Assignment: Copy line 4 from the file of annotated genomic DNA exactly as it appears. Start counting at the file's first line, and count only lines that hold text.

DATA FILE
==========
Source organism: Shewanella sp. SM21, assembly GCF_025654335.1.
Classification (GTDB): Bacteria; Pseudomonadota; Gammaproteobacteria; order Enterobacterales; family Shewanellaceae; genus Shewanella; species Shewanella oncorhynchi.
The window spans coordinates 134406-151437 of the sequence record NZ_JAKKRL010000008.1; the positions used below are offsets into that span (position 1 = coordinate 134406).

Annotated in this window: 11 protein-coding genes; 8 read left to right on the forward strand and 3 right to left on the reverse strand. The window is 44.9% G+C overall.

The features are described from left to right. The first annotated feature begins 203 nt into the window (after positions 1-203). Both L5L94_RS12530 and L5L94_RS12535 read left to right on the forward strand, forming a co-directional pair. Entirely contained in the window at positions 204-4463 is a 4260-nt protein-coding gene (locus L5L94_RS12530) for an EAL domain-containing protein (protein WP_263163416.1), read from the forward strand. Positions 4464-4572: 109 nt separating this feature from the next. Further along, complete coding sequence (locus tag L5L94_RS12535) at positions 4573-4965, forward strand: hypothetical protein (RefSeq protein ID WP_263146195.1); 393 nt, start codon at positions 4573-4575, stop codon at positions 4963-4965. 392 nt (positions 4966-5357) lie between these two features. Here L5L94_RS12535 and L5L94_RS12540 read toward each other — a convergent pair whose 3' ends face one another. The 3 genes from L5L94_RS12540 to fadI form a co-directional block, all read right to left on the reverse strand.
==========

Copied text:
Annotated in this window: 11 protein-coding genes; 8 read left to right on the forward strand and 3 right to left on the reverse strand. The window is 44.9% G+C overall.